It's all just hypothetical for now though.... I do hope that they suss it out, because I can see the usefullness.

I'm not sure why you are so convinced that any potential and at this stage hypothetical ASD medicine will definitely destroy the 'awesome stuff' and 'sacrifice the good'. I'm not saying it won't but there is no evidence that it would. At this stage as I anticipate any such medication would have quite a unique mechanism unlike anything we have experienced to date in regards to medications in the mental health arena yet you seem so fixated in your mind that it would follow a certain formula and have certain effects. I don't know either way but am leaving my thinking open in this regard until I see what if anything comes along.

I don't mean to pick but your thinking re medications destroying the essence of the person and what makes them them etc seems to mirror stuff often expoused by the anti kid med camp who actually don't have kids on meds, don't have any close contact with kids on meds and is based on heresay from old experiences with meds when there was very little idea re appropriate dosages etc so kids/people did seem to turn into zombies when medicated and yes lose their 'spark', the bit of them that made them unique and so on.  We have come a long long way though in this regard from those initial days and people just don't seem to understand this. Not saying all meds are great for all people and it is such an individual response in this area but often they are all tainted by preconceived ideas.

Edited by Mumsyto2, 11 April 2012 - 10:31 PM.


#13 Cat©

Posted 11 April 2012 - 07:39 PM

I'm a bit on the fence. I would appreciate anything that could make DS's life better and mine more relaxed, however I'm terrified of most medications after some disatrous results early on.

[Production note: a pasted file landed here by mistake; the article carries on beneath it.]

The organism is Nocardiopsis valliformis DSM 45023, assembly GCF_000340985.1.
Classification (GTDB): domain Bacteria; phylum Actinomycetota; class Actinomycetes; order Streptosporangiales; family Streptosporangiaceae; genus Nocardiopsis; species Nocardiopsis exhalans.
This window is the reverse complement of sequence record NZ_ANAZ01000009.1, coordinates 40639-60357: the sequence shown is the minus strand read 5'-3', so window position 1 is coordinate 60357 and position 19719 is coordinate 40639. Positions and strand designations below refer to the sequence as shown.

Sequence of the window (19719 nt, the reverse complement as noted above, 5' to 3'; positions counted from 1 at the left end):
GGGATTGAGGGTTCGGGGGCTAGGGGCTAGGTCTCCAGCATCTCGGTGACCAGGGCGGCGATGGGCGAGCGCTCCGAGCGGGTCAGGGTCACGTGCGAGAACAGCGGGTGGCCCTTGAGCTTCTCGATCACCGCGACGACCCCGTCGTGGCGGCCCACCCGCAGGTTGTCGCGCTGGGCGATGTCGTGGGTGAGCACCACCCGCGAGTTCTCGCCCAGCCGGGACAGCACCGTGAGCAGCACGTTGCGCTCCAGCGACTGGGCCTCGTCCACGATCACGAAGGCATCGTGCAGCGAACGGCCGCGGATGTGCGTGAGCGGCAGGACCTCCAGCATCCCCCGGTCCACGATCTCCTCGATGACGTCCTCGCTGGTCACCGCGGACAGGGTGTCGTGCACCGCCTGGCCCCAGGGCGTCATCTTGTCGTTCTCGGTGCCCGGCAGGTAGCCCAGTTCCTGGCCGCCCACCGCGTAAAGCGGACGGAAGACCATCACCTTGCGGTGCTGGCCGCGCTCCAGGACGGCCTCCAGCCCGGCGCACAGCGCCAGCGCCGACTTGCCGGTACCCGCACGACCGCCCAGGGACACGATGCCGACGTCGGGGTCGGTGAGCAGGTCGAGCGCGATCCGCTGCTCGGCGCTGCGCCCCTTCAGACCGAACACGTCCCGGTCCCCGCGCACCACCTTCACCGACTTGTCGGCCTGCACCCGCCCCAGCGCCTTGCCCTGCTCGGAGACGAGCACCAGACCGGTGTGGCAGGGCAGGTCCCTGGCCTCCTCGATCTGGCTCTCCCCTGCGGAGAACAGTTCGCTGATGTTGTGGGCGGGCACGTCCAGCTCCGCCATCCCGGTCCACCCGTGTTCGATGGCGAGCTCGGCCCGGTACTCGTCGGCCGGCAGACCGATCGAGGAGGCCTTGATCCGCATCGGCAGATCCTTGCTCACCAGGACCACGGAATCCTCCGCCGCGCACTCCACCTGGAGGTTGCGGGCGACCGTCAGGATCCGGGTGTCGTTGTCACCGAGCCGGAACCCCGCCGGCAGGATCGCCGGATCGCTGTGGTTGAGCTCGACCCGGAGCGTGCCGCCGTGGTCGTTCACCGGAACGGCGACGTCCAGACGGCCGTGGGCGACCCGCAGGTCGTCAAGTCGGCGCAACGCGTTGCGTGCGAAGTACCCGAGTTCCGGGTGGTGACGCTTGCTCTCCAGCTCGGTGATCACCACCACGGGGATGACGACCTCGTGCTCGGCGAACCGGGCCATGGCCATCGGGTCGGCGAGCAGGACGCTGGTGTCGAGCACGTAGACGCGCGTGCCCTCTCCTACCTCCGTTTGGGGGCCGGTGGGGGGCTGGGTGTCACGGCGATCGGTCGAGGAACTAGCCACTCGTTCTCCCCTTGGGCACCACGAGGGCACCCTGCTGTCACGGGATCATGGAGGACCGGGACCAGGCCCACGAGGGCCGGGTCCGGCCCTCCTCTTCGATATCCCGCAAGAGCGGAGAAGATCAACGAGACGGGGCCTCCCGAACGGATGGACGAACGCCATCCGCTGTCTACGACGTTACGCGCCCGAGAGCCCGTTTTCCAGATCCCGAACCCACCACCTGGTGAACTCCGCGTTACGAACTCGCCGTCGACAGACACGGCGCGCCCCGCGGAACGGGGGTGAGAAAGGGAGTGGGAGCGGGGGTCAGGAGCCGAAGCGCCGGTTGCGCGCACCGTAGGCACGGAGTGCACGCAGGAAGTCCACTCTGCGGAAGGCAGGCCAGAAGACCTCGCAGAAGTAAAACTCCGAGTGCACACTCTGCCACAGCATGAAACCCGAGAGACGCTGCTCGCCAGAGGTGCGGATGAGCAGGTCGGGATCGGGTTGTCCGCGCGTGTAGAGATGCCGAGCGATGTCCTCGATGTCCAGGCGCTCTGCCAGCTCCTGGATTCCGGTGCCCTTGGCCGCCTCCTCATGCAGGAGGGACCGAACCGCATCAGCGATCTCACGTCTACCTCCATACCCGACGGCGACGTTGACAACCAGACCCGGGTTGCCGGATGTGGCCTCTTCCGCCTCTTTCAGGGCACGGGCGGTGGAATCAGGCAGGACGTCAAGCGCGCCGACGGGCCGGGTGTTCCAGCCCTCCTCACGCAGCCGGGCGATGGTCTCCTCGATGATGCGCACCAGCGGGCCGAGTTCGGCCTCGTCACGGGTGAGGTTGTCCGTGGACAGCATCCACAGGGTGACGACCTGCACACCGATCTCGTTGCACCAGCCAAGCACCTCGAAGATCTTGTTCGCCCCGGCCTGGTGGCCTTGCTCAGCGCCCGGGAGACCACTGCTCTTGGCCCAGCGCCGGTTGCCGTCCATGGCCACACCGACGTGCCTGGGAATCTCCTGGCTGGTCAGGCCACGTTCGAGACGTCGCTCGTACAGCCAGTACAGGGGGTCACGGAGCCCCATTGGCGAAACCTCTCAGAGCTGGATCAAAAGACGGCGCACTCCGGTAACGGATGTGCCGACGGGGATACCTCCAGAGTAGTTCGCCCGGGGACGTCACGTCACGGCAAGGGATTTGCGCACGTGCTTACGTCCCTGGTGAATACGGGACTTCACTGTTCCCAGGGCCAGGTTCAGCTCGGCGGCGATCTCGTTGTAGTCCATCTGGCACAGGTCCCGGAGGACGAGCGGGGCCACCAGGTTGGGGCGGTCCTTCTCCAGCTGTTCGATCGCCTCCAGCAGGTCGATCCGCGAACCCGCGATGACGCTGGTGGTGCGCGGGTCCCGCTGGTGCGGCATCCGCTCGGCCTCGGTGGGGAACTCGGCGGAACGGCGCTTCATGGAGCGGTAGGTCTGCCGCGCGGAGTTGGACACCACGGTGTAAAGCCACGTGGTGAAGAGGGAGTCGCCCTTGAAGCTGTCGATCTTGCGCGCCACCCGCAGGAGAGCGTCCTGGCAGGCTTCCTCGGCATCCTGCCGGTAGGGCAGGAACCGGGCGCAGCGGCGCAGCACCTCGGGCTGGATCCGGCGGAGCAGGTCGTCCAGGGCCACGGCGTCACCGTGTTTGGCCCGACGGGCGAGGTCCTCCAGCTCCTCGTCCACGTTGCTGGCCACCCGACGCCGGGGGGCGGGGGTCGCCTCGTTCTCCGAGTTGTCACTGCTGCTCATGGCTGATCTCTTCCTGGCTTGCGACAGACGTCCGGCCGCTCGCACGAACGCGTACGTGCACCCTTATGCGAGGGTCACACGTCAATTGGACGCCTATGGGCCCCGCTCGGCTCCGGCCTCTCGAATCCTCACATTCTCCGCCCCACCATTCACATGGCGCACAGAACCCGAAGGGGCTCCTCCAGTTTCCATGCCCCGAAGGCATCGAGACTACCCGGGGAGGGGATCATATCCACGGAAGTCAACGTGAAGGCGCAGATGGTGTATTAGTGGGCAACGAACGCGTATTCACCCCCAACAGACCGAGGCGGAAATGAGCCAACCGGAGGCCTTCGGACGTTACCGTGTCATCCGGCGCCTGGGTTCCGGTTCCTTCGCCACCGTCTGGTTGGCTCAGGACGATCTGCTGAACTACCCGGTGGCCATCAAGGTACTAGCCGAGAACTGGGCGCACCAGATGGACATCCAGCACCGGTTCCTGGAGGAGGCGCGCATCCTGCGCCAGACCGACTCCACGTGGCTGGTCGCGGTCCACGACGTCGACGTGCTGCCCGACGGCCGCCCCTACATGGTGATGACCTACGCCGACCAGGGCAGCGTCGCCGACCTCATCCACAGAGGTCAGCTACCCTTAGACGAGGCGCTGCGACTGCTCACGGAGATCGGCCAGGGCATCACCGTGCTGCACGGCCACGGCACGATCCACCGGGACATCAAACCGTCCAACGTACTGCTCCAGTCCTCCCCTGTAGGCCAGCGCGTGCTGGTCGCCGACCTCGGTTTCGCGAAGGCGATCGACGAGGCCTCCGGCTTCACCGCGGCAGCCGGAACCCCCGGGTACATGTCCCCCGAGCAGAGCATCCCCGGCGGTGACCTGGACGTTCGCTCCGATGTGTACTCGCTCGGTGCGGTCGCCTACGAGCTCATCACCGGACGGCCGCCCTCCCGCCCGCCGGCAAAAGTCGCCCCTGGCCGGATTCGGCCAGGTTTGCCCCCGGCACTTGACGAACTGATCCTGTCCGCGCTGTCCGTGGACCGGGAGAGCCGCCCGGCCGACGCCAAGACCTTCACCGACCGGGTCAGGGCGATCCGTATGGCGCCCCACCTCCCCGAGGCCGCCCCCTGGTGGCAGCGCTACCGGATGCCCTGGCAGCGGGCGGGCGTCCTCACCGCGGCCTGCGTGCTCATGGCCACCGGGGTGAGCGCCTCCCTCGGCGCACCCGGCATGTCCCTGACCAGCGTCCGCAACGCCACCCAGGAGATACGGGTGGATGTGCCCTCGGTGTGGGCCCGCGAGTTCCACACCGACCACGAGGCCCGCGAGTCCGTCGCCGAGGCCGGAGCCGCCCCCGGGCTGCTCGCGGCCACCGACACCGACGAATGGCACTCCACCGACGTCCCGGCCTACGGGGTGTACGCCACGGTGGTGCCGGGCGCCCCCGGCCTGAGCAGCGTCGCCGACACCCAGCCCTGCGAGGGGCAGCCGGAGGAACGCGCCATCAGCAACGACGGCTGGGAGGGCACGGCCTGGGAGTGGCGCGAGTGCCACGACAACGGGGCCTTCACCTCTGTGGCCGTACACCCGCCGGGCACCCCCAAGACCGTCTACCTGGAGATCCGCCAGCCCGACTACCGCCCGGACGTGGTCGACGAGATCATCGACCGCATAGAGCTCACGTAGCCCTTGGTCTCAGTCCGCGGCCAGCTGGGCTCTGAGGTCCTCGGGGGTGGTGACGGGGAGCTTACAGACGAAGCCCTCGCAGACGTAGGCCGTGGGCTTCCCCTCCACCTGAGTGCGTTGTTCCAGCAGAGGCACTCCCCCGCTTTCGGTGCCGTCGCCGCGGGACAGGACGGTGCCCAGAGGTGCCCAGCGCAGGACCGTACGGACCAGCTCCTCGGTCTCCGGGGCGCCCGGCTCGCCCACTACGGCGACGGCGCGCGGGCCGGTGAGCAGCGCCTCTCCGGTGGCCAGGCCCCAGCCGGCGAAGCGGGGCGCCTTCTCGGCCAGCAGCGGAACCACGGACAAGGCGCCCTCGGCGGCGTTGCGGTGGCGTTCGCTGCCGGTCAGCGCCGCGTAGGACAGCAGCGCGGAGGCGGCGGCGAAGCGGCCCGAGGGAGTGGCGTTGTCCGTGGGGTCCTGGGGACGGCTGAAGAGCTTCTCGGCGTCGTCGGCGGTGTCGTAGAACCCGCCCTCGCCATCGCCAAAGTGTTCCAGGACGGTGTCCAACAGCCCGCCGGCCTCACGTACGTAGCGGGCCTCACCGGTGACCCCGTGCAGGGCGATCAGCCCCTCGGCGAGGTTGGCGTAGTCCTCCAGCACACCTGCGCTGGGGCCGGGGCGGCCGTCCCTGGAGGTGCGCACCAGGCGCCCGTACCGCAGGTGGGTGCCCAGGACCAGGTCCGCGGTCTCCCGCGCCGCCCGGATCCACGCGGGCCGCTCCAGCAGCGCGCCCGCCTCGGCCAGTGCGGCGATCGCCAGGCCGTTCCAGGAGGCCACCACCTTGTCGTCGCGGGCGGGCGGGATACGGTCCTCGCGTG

One of mine is still medicated, and without it becomes a stressed aggressive unmanagable darling (not), so for that Im grateful.

I really need to medicate two others of mine but Im just so terrified I havent.......hopefully they will come out with some better options for people like me in the future. Some not so scary medications (although I'm sure there are some out there now but Im just too scared to try).

Edited by Cat©, 11 April 2012 - 07:41 PM.


#14 Mumsyto2

Posted 11 April 2012 - 07:48 PM

QUOTE (item @ 11/04/2012, 08:28 PM) <{POST_SNAPBACK}>
I doubt they will develop a medication which can cure ASD, at least any time soon.

I suspect they are looking at treating 'side effects' of ASD (not the exact right term, maybe 'specific barriers' is a better term) to help people become more functional.

This is correct. It is being looked at as a therapy not a cure. In this case medication is being targeted as the therapy.  i think it would also be naive to think it would be a magic pill in that it will be a one stop shop. I imagine all the other relevant therapies would still be required, it would not replace early intervention, behavioural therapies etc and that it's purpose would be solely to increase function. Also a  bonus would most likely be that it would make the person more 'receptive' to the adjunct therapies which would be great.